NZFN reveals findings from Food Security Snapshot survey

NZFN reveals findings from Food Security Snapshot survey

NZFN doubles the amount of food being distributed to Kiwi communities year on year

New findings from Aotearoa’s largest not-for-profit food supply and distribution organisation, the New Zealand Food Network (NZFN) revealed a 42% increase in demand for food support in 2023 compared to 2022 and a whopping 83% increase from 2021.

The bi-annual[1] NZFN Food Security Snapshot surveyed 60 of NZFN’s partner Food Hubs[2] about the current state of demand for food support from July – December 2023.

Across 2023, NZFN supported an average of 630,000+ individuals per month with food support via its partner Food Hubs’ various services (food parcels, community meals, social supermarkets, free stores, recipient organisations). On average, a third (33%) of the Food Hubs’ monthly recipients have never needed to seek their support before.

Tracy Wellington, Chief Executive of NZFN partner Food Hub, Kiwi Community Assistance (KCA) says, “Demand from our partner agencies is outstripping our supply. In 2024, pretty much everything we collect from food rescue is gone within minutes of our trucks returning to our base. The stock from NZ Food Network is gone within 24 hours of its arrival.”

To meet this demand, the volume of food distributed by the hubs has more than doubled in July-Dec 2023, compared to the first half of last year (2,940,901 kgs vs 1,296,917 kgs), equating to 6,535,335 meals for vulnerable communities.

Sadly, the Food Hubs rated their own ability to meet the current level of demand at 3.08/5 – down from 3.15 in the last survey, and 3.45 in the previous.

Nearly all (90%) of the Food Hubs stated the rising cost of living as a top reason for recipients seeking food support, followed by low household / individual income due to low-paying jobs (63%), and unexpected bills or expenses (58% up from 53%).

On average, 41% of the food distributed by Food Hubs was supplied by NZFN, and as the need grows, they will become increasingly reliant on NZFN to fill the shelves.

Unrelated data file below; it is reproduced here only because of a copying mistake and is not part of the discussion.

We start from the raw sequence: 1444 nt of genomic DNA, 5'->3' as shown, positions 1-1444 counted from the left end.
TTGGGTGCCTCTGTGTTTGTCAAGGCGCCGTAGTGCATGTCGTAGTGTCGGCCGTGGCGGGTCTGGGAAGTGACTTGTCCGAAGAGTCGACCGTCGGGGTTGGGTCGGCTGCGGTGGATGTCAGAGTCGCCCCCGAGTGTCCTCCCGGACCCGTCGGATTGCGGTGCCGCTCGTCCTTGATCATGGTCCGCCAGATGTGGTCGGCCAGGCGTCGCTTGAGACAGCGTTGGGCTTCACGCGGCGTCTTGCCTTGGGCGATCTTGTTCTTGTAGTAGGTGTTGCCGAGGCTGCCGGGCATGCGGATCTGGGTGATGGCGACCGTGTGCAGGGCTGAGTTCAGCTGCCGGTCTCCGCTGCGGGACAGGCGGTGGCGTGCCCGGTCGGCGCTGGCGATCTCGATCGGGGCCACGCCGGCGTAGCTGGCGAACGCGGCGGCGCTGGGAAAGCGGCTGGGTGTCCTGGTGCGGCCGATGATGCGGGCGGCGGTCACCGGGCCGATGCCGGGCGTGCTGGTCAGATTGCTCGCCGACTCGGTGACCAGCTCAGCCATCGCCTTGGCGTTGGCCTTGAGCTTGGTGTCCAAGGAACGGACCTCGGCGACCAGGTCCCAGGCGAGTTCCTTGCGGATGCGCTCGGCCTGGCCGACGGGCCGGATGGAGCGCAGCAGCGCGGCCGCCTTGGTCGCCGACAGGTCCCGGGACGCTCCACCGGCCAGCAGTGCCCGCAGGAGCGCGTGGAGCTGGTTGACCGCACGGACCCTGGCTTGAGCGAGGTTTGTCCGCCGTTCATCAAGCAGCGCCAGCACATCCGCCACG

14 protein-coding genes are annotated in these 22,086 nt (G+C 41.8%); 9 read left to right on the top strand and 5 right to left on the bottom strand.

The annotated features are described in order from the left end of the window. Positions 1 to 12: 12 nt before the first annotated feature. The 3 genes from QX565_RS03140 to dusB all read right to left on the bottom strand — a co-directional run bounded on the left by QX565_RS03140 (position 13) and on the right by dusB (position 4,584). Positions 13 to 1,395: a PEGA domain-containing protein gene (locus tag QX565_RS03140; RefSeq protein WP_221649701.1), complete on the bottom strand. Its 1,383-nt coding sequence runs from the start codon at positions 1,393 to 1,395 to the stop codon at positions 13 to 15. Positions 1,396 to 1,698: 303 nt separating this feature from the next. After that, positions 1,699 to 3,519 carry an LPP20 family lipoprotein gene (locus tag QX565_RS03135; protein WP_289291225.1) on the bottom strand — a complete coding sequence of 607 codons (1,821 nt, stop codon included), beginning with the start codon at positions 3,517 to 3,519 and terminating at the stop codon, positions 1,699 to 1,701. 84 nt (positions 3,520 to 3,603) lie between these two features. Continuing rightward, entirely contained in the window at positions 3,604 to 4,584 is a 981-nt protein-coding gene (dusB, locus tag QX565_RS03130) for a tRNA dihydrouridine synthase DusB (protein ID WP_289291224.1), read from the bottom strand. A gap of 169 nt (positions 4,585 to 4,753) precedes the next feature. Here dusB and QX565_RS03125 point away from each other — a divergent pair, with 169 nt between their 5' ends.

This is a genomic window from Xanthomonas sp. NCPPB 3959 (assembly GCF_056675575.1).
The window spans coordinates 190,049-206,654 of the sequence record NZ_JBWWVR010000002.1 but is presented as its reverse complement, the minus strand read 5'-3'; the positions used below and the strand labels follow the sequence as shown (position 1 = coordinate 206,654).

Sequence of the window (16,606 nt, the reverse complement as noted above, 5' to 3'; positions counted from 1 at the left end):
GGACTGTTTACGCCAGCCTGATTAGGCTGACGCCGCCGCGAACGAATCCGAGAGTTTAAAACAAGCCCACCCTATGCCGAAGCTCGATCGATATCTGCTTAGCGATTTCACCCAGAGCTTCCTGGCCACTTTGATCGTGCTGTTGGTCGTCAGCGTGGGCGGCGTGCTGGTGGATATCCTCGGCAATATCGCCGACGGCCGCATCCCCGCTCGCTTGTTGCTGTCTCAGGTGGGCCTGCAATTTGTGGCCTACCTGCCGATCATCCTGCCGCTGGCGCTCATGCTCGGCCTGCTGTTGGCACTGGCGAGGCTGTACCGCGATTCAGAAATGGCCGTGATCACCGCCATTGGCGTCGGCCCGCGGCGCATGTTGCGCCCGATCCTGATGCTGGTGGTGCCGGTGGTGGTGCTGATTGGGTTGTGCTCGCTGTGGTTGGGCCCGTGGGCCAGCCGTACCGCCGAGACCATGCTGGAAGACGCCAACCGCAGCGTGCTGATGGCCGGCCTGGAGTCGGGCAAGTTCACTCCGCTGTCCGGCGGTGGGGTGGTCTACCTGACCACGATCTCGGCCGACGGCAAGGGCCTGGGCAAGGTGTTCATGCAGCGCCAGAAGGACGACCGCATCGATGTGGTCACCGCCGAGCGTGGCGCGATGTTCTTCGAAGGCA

Christine Barton, Lead Coordinator Te Tai Poutini Kai Puku says they are “…extremely grateful for the food sent to us, it is a welcome addition to the rescue kai we distribute. We appreciate your mahi and collaboration with you to get kai out to our recipient organisations.”

NZFN Chief Executive Gavin Findlay says, “Our survey reveals a stark reality that the number of Kiwis struggling to access food continues to rise. And this is only set to worsen as we head into the colder months when families must find extra money to stay warm, dry, and deal with inevitable sickness. More often than not, food falls to the bottom of the priority list, and is why we must continue to take action.”

As more and more families struggle to put food on the table, NZFN is putting an urgent call out for Kiwis to donate to their Pitch In campaign which is halfway through the year long campaign. NZFN embarked on a mission to (virtually) fill Auckland’s iconic Eden Park with meals by World Food Day 2024, and they’re asking food businesses and the public to pitch in with bulk food donations and financial donations to reach this goal.

Piri Weepu

Former Rugby World Champion Piri Weepu is part of the line-up of famous faces supporting the cause, including Comedian Leigh Hart, Professional Rugby Player Sam Slade and award-winning Special Olympics athlete Grace Payne.

Weepu says, “I’m really proud to be backing Pitch In, and after volunteering at the NZFN, I’ve seen firsthand the difference that their mahi is making across the motu. We’re halfway to achieving our goal of filling the field, but we can’t stop the momentum now. So remember that every donation counts, no matter how big or small!

To make a bulk food or financial donation, visit to learn more, and see how the New Zealand Food Network gets food to where it’s needed most.

[1] Survey data covers the period from July – December 2023

[2] Food hubs include food rescues, charities, social service agencies, marae and iwi

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